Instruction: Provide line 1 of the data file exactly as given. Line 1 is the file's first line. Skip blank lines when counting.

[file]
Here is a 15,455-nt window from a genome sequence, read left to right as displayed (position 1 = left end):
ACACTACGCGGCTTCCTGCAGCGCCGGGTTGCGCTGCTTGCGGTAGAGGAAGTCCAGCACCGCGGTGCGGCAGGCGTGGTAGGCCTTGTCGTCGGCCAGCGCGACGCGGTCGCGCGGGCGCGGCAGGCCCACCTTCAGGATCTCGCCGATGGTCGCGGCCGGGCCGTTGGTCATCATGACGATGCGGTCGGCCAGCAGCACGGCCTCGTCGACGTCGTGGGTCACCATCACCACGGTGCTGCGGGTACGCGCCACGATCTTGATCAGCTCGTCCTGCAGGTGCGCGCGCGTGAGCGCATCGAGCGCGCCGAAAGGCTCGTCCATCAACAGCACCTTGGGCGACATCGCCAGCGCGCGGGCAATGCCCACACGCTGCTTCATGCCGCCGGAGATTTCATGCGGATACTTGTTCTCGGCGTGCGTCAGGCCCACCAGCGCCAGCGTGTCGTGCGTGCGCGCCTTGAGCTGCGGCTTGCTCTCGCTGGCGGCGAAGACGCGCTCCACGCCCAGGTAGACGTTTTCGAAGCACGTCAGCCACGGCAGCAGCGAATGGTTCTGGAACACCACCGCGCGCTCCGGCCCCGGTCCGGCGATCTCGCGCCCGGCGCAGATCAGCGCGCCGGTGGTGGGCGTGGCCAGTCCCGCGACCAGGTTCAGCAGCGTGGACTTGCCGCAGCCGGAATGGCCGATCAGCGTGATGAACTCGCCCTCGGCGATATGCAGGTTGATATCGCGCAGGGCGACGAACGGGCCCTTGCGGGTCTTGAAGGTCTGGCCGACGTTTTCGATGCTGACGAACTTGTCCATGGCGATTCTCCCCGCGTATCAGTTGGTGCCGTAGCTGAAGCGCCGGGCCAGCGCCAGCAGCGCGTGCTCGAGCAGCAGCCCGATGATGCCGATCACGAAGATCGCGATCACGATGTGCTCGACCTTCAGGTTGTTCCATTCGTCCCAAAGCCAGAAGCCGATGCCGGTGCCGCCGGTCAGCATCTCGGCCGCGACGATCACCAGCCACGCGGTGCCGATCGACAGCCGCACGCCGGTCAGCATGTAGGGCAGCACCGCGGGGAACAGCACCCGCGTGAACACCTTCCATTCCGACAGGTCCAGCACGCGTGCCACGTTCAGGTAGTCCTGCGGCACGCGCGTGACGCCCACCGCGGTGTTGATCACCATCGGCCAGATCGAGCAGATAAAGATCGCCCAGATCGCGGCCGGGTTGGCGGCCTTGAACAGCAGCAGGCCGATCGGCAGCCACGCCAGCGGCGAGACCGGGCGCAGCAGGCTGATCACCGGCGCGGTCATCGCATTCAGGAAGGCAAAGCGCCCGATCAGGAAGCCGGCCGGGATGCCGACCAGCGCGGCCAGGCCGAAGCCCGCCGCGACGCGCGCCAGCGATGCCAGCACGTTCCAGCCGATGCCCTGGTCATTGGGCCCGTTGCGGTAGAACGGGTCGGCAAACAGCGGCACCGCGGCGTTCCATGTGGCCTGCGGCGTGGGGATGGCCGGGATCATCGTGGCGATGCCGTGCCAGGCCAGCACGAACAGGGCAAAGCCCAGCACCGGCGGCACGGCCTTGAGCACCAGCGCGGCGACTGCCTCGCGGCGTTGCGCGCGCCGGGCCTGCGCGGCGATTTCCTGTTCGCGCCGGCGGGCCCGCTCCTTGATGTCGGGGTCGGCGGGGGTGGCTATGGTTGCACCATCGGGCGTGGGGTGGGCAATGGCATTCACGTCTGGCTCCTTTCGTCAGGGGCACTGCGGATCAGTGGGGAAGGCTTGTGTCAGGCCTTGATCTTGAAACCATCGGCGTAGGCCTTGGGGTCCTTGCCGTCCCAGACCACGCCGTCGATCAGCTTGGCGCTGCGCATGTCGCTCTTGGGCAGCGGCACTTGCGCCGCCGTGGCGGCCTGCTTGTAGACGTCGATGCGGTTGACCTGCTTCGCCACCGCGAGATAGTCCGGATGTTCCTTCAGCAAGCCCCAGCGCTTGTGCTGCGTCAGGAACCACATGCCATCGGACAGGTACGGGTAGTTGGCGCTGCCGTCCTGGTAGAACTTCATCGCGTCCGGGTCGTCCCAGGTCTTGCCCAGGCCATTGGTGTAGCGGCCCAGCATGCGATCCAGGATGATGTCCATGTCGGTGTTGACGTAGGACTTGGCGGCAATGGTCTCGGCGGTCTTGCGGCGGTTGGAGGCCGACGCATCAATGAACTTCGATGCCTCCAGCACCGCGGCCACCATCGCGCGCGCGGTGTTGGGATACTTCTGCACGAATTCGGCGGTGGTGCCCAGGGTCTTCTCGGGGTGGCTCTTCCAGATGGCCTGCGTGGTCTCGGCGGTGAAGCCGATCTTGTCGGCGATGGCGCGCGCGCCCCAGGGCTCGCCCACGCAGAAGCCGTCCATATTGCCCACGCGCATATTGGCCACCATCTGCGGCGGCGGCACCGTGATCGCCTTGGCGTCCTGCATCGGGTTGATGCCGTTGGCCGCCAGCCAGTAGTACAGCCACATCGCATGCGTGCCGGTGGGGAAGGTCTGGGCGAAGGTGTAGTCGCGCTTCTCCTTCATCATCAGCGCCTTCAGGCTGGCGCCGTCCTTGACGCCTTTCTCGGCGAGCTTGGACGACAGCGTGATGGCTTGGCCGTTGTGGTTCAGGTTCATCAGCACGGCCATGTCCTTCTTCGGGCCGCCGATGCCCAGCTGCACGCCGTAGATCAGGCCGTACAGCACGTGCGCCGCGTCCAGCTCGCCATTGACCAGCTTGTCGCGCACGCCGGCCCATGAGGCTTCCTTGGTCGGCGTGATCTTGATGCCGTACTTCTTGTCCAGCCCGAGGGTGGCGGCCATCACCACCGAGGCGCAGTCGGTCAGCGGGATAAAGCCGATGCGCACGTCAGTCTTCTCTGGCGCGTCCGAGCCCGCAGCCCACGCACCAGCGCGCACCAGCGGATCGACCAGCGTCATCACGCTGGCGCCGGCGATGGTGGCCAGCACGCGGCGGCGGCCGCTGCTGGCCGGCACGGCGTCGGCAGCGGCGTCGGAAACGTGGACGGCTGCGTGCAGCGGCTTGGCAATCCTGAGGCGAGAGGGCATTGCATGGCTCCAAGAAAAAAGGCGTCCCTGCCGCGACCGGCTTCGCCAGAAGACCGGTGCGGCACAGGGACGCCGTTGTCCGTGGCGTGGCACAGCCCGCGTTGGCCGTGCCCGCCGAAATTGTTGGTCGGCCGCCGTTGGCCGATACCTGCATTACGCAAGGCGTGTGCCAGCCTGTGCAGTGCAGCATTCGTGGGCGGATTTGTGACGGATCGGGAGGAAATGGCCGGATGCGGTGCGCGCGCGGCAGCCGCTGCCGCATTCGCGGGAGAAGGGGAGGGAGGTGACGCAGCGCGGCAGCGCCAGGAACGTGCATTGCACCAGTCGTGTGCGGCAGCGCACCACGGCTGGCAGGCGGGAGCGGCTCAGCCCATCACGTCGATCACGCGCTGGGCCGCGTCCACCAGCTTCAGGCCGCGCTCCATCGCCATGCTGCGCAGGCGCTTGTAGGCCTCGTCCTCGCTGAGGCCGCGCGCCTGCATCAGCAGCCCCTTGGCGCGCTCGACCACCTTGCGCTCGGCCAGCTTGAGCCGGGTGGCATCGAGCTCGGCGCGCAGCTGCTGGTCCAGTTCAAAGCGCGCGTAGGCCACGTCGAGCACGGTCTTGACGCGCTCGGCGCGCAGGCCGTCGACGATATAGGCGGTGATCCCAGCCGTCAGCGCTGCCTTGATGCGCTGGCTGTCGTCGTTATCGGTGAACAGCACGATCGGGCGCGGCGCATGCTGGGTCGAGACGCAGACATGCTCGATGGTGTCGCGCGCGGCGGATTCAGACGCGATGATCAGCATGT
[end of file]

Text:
Here is a 15,455-nt window from a genome sequence, read left to right as displayed (position 1 = left end):